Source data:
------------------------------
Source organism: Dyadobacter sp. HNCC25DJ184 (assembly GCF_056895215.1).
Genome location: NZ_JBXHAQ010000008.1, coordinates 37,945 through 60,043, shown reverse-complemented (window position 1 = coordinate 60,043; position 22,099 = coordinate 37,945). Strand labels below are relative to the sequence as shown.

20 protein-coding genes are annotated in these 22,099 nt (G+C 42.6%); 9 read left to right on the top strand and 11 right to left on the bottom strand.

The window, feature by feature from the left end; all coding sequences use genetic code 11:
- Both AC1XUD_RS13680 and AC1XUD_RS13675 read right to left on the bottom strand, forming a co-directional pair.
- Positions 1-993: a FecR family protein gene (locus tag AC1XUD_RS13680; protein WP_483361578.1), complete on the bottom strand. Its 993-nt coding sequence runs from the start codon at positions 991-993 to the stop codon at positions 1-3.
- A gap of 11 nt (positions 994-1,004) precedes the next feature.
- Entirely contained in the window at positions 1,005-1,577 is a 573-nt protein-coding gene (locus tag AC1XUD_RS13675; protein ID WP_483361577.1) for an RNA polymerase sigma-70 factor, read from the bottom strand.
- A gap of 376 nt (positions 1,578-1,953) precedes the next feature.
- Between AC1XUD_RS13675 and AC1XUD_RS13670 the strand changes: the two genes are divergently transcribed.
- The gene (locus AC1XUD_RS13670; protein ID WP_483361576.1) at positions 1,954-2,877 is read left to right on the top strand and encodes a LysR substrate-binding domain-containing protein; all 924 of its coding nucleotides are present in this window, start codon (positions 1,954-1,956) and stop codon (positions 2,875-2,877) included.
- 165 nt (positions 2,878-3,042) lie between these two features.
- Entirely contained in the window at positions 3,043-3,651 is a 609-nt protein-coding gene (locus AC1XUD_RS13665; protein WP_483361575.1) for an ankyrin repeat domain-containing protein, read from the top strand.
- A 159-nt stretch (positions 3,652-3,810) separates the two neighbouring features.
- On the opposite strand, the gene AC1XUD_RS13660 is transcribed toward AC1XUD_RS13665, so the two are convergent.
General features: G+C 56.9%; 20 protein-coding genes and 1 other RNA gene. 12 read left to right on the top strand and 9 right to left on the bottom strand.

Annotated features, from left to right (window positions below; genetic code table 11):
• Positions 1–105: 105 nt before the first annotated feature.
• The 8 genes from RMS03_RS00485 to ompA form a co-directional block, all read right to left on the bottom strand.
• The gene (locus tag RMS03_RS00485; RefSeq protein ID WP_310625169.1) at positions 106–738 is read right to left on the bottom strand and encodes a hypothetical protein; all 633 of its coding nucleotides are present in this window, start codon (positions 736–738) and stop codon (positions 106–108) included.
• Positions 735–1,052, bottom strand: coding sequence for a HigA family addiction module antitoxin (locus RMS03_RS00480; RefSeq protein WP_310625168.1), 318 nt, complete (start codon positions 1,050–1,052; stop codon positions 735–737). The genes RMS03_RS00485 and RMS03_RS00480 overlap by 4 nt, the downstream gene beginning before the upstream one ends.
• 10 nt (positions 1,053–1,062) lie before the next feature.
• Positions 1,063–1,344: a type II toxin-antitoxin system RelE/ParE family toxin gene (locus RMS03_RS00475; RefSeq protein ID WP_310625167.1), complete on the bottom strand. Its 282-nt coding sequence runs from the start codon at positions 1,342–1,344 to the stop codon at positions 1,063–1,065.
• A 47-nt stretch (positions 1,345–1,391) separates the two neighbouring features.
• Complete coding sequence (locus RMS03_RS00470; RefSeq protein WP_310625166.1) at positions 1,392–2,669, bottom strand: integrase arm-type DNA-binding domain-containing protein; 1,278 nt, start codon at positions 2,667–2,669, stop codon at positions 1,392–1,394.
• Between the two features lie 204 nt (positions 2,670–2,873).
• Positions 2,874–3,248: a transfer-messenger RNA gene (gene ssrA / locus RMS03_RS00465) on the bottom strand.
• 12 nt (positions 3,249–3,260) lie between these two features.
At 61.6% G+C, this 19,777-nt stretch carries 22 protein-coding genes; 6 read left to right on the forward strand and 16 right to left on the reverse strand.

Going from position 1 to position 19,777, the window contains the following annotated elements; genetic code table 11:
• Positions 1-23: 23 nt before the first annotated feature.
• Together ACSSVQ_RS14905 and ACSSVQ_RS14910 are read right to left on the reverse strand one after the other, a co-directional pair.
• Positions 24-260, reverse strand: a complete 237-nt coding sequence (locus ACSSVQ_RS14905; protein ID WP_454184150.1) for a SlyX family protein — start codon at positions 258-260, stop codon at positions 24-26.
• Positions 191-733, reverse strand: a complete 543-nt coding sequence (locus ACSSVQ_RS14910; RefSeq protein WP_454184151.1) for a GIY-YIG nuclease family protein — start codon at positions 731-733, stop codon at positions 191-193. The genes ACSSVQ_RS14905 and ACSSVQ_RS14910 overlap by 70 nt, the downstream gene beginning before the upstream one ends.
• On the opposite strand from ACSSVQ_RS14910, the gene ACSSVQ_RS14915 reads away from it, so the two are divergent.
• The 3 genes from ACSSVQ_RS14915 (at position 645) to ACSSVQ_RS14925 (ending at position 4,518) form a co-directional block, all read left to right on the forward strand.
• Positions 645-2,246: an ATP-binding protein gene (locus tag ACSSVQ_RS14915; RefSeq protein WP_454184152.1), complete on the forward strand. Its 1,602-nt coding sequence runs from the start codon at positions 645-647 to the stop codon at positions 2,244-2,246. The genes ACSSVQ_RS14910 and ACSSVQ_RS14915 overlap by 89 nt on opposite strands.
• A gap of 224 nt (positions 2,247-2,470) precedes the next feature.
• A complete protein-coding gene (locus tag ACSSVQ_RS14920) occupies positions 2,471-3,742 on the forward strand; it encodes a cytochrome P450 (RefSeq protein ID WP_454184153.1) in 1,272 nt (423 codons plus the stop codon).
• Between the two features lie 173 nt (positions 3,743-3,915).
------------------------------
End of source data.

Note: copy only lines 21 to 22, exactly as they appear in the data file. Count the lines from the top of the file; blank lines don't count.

• Positions 735–1,052, bottom strand: coding sequence for a HigA family addiction module antitoxin (locus RMS03_RS00480; RefSeq protein WP_310625168.1), 318 nt, complete (start codon positions 1,050–1,052; stop codon positions 735–737). The genes RMS03_RS00485 and RMS03_RS00480 overlap by 4 nt, the downstream gene beginning before the upstream one ends.
• 10 nt (positions 1,053–1,062) lie before the next feature.